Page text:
# Level of Significance

I’ve seen quite a few questions in the CFAI EOCs and mocks that dont specify a level of significance for which we need to test the statisitical significance of a coefficient/corelation. In this case, what do we do?

Is it ok to just see if the T values are large enough… say above 5 and reject the null. This has me soo confused!!! Can anyone help out?

Hwlp?

I haven’t reviewed this section for a couple months now, but I believe the general rule is to reject if greater than 2. I think the actual number is like 1.96.

If fail to reject at 5%, test at 1%.

If pass 5%, test at 10%.

However, I believe exam question will not be ambigious.

The given T value should be based on the level of significance. So if you’re given one T-value at which we reject if our calculated T value is greater, then the T value given came from the T table at n-1 degrees of freedom, and significance level = alpha. http://www.sussex.ac.uk/Users/grahamh/RM1web/t-testcriticalvalues.pdf thats an example of a T table.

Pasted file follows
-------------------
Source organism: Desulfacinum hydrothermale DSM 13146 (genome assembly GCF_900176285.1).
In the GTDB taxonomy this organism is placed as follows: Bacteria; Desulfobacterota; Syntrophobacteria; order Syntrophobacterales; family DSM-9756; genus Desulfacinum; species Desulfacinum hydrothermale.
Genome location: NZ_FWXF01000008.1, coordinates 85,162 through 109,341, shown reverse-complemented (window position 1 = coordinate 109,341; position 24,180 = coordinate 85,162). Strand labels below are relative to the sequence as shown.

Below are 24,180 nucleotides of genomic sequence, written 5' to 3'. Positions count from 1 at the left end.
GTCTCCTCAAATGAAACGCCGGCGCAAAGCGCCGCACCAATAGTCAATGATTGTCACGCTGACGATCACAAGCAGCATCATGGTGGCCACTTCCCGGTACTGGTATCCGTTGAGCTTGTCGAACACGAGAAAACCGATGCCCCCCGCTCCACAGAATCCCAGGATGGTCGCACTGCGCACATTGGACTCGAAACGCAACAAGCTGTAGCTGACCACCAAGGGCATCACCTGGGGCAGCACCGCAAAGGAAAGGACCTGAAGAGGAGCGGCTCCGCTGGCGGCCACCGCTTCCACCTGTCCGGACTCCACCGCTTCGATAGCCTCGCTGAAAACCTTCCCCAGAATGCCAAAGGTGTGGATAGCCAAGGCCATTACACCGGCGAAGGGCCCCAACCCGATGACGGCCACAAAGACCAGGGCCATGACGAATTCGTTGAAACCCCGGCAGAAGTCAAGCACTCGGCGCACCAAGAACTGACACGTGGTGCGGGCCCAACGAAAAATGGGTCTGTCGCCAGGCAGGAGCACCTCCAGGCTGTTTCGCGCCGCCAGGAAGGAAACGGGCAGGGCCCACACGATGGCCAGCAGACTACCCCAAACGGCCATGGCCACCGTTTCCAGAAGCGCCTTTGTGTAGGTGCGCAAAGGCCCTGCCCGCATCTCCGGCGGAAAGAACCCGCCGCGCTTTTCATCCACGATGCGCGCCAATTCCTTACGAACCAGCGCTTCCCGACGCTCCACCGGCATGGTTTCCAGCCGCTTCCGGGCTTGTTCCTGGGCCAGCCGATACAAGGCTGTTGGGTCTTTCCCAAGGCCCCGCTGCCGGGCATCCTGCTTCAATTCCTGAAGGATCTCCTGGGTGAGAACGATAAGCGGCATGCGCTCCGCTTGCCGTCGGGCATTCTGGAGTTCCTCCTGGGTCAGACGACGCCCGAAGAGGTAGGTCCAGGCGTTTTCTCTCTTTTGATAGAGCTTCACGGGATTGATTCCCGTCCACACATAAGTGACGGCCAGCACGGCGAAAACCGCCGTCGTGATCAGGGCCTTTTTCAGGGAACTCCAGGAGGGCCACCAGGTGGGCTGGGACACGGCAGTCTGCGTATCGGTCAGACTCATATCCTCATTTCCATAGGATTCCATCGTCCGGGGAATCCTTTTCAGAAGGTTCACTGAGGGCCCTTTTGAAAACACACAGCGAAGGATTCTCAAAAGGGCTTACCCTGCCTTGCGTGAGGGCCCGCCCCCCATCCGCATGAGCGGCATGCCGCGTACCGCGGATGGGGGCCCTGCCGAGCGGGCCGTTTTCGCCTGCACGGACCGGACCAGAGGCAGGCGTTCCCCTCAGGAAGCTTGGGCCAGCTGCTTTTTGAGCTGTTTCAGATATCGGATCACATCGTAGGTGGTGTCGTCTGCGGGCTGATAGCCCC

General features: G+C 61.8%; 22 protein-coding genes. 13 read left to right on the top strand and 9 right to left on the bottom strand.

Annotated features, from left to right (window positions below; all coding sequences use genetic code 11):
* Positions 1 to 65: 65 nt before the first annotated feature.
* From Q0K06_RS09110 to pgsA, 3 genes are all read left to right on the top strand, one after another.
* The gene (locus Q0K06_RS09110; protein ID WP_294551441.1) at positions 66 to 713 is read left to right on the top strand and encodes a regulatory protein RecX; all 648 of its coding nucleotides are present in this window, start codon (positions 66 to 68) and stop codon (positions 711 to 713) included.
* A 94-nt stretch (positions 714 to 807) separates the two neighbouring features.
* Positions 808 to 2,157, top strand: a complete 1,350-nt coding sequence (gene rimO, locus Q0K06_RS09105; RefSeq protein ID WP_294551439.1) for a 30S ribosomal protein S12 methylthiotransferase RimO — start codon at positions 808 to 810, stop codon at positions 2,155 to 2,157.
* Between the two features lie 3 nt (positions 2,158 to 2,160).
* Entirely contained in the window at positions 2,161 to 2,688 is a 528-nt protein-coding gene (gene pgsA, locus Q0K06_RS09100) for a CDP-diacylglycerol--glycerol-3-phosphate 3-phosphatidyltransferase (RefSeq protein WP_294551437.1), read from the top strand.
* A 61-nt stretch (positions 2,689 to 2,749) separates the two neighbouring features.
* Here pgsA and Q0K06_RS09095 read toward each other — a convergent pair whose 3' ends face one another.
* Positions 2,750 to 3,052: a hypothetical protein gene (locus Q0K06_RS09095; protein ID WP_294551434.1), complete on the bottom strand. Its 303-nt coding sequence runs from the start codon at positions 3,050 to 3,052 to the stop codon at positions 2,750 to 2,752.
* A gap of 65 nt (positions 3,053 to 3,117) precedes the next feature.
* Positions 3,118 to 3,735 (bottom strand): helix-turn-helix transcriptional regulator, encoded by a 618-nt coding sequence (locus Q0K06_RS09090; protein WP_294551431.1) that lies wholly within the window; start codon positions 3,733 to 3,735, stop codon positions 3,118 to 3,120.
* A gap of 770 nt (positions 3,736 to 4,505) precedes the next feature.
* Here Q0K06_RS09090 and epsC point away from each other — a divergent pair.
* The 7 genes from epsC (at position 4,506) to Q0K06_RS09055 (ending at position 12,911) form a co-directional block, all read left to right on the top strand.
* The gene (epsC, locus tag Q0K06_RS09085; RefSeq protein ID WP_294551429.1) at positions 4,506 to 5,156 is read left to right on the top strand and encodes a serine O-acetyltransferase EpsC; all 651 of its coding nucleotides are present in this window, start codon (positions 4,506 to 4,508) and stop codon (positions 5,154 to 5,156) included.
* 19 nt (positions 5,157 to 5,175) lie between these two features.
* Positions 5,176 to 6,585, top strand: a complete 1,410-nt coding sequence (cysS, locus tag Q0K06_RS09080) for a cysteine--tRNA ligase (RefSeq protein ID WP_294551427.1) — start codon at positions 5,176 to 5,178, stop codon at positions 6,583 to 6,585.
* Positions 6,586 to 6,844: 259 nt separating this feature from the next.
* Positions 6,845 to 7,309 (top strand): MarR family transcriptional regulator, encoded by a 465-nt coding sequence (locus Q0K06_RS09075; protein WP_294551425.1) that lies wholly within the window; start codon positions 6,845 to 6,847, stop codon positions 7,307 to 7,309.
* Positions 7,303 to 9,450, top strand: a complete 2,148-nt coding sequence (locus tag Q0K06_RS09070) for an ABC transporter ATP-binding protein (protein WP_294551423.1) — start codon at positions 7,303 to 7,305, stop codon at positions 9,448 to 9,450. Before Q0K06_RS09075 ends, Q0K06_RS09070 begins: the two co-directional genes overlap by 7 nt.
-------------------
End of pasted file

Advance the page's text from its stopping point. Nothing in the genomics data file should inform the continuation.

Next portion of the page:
So if they give the significant value of T to compare against your calculated T value, they’ve already given you a significance level, even though it may not have been explicitly stated.

and how do you decide if a One tail or Two tail test is needed?? any easy way to conclude this?

If your null hypothesis is just something = something, then you have a two tailed test.

But if your null hypothesis is something is less than or equal too, or greater than or equal too then you have a two tailed test.

Basically if we want to know if our correlation coefficient is not zero, our null hypothesis will be corr(x,y) = 0 and we care if it is bigger than zero or if it is less than zero, so we need a two tailed test. But if we just care if corr(x,y) is > 0 then our null hypothesis will be corr(x,y) <= 0 and we only care about proving that corr(x,y) isn’t on the left side of the distribution, so we only need a one sided test.